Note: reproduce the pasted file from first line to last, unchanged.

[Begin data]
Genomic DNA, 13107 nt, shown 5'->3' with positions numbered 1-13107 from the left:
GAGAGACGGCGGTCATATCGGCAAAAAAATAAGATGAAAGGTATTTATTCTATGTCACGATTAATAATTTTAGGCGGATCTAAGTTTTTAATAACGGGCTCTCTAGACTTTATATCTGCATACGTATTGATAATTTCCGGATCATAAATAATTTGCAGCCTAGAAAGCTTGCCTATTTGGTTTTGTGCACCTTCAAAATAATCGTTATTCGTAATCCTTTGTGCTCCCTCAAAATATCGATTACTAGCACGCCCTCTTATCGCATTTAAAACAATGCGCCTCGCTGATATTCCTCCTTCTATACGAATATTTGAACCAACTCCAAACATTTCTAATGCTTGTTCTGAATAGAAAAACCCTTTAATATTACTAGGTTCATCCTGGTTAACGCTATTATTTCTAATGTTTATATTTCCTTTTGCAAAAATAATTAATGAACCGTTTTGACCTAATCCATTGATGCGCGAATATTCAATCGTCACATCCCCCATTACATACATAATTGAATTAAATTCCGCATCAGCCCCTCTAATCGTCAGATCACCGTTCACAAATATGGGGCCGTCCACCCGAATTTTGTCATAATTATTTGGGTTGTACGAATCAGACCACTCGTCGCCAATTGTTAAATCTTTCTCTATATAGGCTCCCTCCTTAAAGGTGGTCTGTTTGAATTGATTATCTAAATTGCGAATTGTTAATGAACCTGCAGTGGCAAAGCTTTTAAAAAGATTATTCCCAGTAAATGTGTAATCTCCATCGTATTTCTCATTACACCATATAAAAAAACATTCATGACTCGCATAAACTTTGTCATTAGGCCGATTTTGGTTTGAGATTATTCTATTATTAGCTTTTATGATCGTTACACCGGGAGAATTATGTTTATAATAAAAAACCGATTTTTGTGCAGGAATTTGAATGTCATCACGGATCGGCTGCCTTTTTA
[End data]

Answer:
Genomic DNA, 13107 nt, shown 5'->3' with positions numbered 1-13107 from the left:
GAGAGACGGCGGTCATATCGGCAAAAAAATAAGATGAAAGGTATTTATTCTATGTCACGATTAATAATTTTAGGCGGATCTAAGTTTTTAATAACGGGCTCTCTAGACTTTATATCTGCATACGTATTGATAATTTCCGGATCATAAATAATTTGCAGCCTAGAAAGCTTGCCTATTTGGTTTTGTGCACCTTCAAAATAATCGTTATTCGTAATCCTTTGTGCTCCCTCAAAATATCGATTACTAGCACGCCCTCTTATCGCATTTAAAACAATGCGCCTCGCTGATATTCCTCCTTCTATACGAATATTTGAACCAACTCCAAACATTTCTAATGCTTGTTCTGAATAGAAAAACCCTTTAATATTACTAGGTTCATCCTGGTTAACGCTATTATTTCTAATGTTTATATTTCCTTTTGCAAAAATAATTAATGAACCGTTTTGACCTAATCCATTGATGCGCGAATATTCAATCGTCACATCCCCCATTACATACATAATTGAATTAAATTCCGCATCAGCCCCTCTAATCGTCAGATCACCGTTCACAAATATGGGGCCGTCCACCCGAATTTTGTCATAATTATTTGGGTTGTACGAATCAGACCACTCGTCGCCAATTGTTAAATCTTTCTCTATATAGGCTCCCTCCTTAAAGGTGGTCTGTTTGAATTGATTATCTAAATTGCGAATTGTTAATGAACCTGCAGTGGCAAAGCTTTTAAAAAGATTATTCCCAGTAAATGTGTAATCTCCATCGTATTTCTCATTACACCATATAAAAAAACATTCATGACTCGCATAAACTTTGTCATTAGGCCGATTTTGGTTTGAGATTATTCTATTATTAGCTTTTATGATCGTTACACCGGGAGAATTATGTTTATAATAAAAAACCGATTTTTGTGCAGGAATTTGAATGTCATCACGGATCGGCTGCCTTTTTA